As Customer Experience Professionals, experience design and improvement is one of our core competencies. The CCXP Certification Exam Blueprint says that we must “establish and follow a well-defined design process each time an experience is created or changed, as well as use iterative ideation and prototyping (e.g. design thinking) to engage customers and employees in the co-creation of enhanced or innovative experiences.”
CX leaders who have oversight of end-to-end experiences often don’t have the time or know-how to establish and get value from UX best-practices, while they focus on the other CX criticals. This function is typically left to UX professionals and designers or, in many organizations, to the product manager and technical team who focus on functionality over usability. UX is a discipline that’s integral to successful experience design, but often misunderstood by the C-Suite and senior management.
A recent study by Limina, a US-based UX design consultancy, exposes what “design-integrated companies know that others don’t.” According to Limina’s co-founder and principal, Jon Fukuda, a UX practitioner with over 20 years in the field, “During this COVID-19 pandemic, people are forced to use digital services every day – from remote education and telehealth to online grocery shopping and banking. Human-centered design is more important now than ever before, as the majority of interactions and transactions are happening online.” Yet, the study reveals how little is invested in the design of digital touchpoints compared to investments in business analysis, implementation, testing, and maintenance.
In this study, Limina identified the six best practices for creating a design-integrated business. When I reviewed the findings of design best practices, I was struck by the alignment to CXPA’s CX Competency Framework:
- Embed a human-centered design culture in every corner of the company, starting with the C-Suite. The CXPA domain of nurturing a customer-centric culture aligns nicely with embedding a human-centered design culture in every corner of the company.
- Communicate for the common good of the business. Building VoC, customer insight, and understanding loosely aligns with communicating for the common good of the business (assuming the common good is customer-centric).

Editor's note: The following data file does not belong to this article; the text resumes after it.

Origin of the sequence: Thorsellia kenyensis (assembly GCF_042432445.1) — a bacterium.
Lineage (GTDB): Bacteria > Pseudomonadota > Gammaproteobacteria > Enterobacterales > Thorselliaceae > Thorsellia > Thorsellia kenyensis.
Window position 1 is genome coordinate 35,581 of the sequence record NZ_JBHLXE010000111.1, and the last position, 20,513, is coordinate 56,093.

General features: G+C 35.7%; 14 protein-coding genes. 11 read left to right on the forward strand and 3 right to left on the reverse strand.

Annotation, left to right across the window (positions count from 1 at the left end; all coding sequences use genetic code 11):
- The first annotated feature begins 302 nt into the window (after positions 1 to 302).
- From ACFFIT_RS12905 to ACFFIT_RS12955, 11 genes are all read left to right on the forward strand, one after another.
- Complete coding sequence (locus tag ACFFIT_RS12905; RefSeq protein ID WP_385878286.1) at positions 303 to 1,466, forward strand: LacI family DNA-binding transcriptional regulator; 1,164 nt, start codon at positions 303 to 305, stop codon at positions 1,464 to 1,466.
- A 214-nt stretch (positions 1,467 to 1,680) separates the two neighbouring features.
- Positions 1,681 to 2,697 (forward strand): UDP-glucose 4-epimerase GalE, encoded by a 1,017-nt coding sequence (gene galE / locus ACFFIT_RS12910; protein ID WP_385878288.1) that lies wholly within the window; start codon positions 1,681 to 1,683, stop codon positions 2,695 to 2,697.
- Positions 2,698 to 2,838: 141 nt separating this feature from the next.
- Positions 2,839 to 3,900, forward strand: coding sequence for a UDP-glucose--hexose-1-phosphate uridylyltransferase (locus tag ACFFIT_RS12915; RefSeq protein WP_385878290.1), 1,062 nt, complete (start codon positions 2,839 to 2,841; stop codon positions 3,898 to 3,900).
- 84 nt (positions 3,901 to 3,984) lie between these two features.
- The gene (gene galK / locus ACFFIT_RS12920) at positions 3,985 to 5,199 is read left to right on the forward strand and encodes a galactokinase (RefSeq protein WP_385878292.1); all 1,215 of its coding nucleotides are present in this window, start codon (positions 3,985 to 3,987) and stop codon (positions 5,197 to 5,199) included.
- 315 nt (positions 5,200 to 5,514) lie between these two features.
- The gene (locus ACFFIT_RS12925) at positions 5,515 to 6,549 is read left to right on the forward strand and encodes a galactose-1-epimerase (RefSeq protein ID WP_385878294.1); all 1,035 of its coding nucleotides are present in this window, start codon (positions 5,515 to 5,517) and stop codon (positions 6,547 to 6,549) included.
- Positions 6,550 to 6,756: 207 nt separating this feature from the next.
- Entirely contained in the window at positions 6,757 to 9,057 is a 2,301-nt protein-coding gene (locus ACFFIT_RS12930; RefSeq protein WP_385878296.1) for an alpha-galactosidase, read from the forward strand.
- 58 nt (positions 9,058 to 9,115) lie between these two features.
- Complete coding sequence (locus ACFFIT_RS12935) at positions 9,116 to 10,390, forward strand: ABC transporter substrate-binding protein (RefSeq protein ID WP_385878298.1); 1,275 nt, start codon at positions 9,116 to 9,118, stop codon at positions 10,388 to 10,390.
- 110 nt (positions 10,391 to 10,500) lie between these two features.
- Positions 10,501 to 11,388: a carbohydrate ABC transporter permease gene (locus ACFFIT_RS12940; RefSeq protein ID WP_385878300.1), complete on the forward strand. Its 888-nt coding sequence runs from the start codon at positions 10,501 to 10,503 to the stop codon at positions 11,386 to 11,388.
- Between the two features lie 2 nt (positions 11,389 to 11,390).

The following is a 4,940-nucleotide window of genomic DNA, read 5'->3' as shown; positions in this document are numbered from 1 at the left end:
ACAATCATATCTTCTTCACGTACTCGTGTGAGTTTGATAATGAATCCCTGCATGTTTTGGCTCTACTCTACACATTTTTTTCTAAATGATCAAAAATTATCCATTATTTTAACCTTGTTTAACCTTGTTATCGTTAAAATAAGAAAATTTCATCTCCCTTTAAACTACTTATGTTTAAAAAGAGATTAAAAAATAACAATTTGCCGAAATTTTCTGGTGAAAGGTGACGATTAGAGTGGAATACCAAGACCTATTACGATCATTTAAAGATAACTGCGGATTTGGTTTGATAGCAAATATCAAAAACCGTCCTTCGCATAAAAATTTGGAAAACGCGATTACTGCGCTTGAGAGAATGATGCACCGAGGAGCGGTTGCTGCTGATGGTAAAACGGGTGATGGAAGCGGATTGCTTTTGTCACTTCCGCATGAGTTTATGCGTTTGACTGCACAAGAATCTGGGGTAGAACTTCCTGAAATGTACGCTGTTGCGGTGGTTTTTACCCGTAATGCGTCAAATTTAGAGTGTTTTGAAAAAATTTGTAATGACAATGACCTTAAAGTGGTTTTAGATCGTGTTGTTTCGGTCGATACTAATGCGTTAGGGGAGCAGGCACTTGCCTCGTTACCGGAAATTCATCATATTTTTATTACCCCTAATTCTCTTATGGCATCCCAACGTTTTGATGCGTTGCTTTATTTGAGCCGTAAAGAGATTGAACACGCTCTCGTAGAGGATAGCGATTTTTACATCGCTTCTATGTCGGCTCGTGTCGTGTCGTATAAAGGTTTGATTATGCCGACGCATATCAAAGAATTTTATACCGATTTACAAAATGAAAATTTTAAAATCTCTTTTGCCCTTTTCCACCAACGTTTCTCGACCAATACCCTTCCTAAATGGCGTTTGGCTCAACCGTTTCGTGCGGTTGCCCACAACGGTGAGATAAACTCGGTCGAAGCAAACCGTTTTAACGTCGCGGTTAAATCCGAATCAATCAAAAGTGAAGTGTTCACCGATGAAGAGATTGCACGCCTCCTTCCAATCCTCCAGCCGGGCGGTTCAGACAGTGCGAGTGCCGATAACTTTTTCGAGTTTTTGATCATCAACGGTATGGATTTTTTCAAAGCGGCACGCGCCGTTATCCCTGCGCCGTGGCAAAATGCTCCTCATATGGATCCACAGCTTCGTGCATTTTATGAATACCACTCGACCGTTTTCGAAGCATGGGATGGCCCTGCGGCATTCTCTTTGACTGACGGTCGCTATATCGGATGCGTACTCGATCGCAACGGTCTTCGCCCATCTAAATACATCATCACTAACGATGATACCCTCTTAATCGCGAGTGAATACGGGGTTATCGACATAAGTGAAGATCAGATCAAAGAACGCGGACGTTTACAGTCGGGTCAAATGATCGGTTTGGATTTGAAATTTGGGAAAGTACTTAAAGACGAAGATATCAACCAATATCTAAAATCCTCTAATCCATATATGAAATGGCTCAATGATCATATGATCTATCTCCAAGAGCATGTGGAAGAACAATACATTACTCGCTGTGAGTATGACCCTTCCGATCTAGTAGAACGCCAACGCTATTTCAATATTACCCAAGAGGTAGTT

- Integrate design resources into relevant business functions. Driving change and developing organizational adoption and accountability correlates, in part, with integrating design resources into relevant business functions.
- Capture specific metrics and manage to them. Creating and reporting the measures of CX success with metrics, measurement and ROI directly correlates to capturing specific metrics and managing them.
- Create reusable artifacts and repeatable processes. Implementing practices and approaches for experience design, improvement, and innovation will typically include creating reusable artifacts and repeatable processes.
- Invest in artifacts, then processes, then systems. Developing a customer experience strategy can incorporate the approach of investing in artifacts, then processes, then system,
It’s also time to acknowledge that Service Design plays a critical role in the CX ecosystem. Part of the value of Service Design is to help identify those interactions with our organization where customers make critical go/no-go decisions. We think of these touch-points as moments where we win or lose an opportunity to engage further with a customer. However, customer journey maps and service design blueprints don’t address the challenges and complexity of UX Design and its management in the delivery of a touchpoint’s mechanics.
In this modern business world, the design of each touchpoint’s systems and processes is complex and transient. Things don’t stay static for long, so organizations are compelled to embrace continuous improvement just to stay competitive, let alone be innovative. This can be a costly and self-defeating treadmill if design isn’t used to its full potential - not only to produce desirable products and services, but also to make them cost-efficient and viable to maintain.
In my next post, I’ll more closely examine the relationship between UX and CX. In the meantime, you can download Limina’s study here.
About Ian Stokol CCXP, PMP, PMI-ACP, AgilePM
With a blend of CX management disciplines, UX Design and project management skills, Ian has worked with organizations and led teams to understand their customers’ desired outcomes and then plan, align, create and deliver customer-centric experiences. As one of the 2019 CX Impact Award Winners, Ian continues to work in and study Customer Experience Management, Human-Centred Design and Project Management, bridging the gap between organizational strategy, its implementation and evolution. Ian is the Senior CX Manager in Monash University’s Strategic Marketing and Communications Team and a design league coach at the Interaction Design Foundation (IDF).
Limina is a user experience (UX) and technical design consultancy that helps Fortune 500 companies and government agencies simplify complex human-to-computer interactions by designing more intuitive, integrated digital user experiences. Limina’s discovery process helps clients uncover the needs and wants of their customers, rather than create a new product or service that they think customers want. Founded in 2003, Limina is based in Longmont, CO.